Unbelievable Treasures from the Tomb of Tutankhamun You May Not Have Seen

Thanks to Howard Carter’s discovery of King Tutankhamun’s tomb in 1922, there is no Pharaoh more well-known and well-loved than King Tut, the boy king , who died in 1323 BC at the age of 20.


November 4, 2022, marks the 100th anniversary of the discovery of Tutankhamun’s tomb , an earth-shattering moment in archaeology! In celebration of this centennial, we are sharing 25 of the astonishing treasures found within his tomb.

Most spectacular of all the discoveries was, of course, the golden sarcophagus of Tutankhamen and the inlaid coffins, including one made of solid gold. Inside this nesting-doll-like assembly, rested the mummified body of the king himself. His death mask, also made of gold, has become the symbol of ancient Egyptian finery, and is considered one of the greatest works of art of the ancient world.

But among those well-known treasures were more than 5,000 precious artifacts in pristine condition. There were six chariots and all manner of weapons, shields, and daggers. There was also a wide array of furniture, much of it covered in gold and precious stones: two royal thrones, couches, chairs, ritual beds, and headrests.

There were chests containing priceless pieces of jewelry and beautiful clothing made of fine linen. There were jars containing rare perfumes, precious oils, and ointments. There were elaborate shrines to the gods, including one which hosted the Canopic jars that stored King Tut’s preserved internal organs.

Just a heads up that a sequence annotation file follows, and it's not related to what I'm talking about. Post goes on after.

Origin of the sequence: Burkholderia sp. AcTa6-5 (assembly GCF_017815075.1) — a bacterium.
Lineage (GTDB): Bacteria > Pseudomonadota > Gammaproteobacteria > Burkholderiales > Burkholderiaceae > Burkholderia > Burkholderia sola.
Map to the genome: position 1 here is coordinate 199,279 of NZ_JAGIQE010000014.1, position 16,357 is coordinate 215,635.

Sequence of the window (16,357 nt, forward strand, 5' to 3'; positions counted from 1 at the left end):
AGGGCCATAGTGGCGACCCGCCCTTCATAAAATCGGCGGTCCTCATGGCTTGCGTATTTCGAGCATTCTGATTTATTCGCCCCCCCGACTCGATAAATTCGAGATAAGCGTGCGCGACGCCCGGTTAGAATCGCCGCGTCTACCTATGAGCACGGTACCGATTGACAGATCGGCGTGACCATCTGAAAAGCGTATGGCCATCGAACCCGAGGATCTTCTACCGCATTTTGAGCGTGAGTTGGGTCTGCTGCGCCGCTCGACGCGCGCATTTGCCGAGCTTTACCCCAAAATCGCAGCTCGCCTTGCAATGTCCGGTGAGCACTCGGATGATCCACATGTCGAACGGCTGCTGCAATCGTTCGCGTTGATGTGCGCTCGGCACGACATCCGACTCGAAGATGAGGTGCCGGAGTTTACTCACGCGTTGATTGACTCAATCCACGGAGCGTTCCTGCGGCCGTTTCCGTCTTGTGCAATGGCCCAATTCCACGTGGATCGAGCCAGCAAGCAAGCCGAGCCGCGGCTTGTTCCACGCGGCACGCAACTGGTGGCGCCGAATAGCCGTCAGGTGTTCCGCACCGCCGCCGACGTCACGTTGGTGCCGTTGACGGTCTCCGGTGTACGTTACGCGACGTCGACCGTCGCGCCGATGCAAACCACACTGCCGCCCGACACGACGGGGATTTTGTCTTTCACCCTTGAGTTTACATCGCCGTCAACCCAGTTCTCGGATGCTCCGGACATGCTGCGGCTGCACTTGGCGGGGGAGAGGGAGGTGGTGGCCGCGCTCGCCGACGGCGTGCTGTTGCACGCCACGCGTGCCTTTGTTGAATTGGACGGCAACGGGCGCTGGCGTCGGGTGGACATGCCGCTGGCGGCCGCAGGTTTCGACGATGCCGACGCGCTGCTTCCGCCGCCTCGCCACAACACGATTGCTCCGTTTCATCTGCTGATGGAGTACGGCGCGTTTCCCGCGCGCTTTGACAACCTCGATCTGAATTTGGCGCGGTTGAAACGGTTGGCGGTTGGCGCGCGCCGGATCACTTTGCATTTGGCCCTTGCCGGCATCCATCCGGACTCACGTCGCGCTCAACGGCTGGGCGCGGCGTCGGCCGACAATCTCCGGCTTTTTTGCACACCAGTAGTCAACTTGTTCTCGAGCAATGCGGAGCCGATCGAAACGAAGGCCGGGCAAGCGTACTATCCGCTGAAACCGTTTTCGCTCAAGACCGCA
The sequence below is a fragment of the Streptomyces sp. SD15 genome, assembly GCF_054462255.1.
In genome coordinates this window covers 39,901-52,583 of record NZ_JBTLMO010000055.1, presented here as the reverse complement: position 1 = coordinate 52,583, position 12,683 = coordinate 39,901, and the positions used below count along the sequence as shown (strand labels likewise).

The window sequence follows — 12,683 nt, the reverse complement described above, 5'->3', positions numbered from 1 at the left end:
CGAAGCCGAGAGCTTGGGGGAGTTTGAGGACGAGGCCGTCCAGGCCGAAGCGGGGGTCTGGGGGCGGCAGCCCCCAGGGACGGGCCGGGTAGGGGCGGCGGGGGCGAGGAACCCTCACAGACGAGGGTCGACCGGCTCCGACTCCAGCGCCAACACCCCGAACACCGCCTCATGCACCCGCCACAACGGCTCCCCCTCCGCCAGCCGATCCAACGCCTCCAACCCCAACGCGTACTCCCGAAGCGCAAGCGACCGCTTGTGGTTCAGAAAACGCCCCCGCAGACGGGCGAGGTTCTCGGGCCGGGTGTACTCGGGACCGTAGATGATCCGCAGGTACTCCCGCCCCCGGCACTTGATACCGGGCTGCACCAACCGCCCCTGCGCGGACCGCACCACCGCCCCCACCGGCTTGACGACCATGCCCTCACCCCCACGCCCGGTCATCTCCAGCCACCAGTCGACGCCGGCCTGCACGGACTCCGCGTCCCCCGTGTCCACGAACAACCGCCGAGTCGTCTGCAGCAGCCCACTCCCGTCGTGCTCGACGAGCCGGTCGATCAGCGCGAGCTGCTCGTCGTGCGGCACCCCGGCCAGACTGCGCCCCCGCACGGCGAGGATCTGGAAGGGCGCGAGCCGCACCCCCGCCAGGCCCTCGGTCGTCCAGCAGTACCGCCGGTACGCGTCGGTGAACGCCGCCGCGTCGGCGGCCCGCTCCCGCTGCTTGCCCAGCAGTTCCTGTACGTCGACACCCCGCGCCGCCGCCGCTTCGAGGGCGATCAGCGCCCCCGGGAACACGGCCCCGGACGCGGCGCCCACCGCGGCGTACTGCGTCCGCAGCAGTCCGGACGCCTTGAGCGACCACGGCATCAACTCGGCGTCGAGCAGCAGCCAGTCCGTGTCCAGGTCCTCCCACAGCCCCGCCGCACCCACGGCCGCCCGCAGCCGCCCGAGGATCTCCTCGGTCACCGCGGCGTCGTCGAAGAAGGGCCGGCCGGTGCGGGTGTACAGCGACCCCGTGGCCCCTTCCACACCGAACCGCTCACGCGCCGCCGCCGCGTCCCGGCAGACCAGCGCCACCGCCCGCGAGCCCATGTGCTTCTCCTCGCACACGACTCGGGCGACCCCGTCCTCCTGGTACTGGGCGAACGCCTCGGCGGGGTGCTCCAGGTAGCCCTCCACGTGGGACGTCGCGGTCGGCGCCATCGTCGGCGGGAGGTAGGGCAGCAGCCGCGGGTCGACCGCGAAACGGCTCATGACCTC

There were musical instruments and writing implements, lamps, ostrich fans, and board games. There was food and as many as 30 bottles of wine. There were also 139 ebony, ivory, silver, and gold walking sticks. In short, every conceivable thing a young king may need in the next life could be found surrounding his body and sealed shut for eternity.

An ivory headrest with two recumbent lions. Photographed at the Discovery of King Tut exhibit at the Oregon Museum of Science and Industry in Portland, Oregon. ( Mary Harrsch / Flickr) The headrest was the ancient Egyptian equivalent of a pillow , and was designed to keep the head elevated during sleep.


Golden throne found in Tutankhamun’s tomb. A scene from the daily life of the pharaoh is depicted on the front of the throne: the young Tutankhamun sits in a relaxed pose, while his wife Ankhesenamun rubs her husband’s shoulder with fragrance oils.

One of six chariots found in Tutankhamun’s tomb. These meticulously created reproductions were photographed at The Discovery of King Tut” exhibition in New York City. ( Mary Harrsch / Flickr)

The Anubis Shrine was found guarding the entrance of Tutankhamun’s tomb. An Anubis statue sits atop a trapezoidal altar made of gilded wood. Egyptian Museum, Cairo. Makeup box in the shape of an ankh from King Tutankhamun’s tomb. Photographed at The Discovery of King Tut exhibition in New York City.


Ornate storage chest from the tomb treasure of King Tutankhamun, stuccoed and painted wood. Egyptian Museum, Cairo. King Tutankhamun’s gold sandals and toe covers. Photographed at The Discovery of King Tut” exhibition in New York City.

Rate this post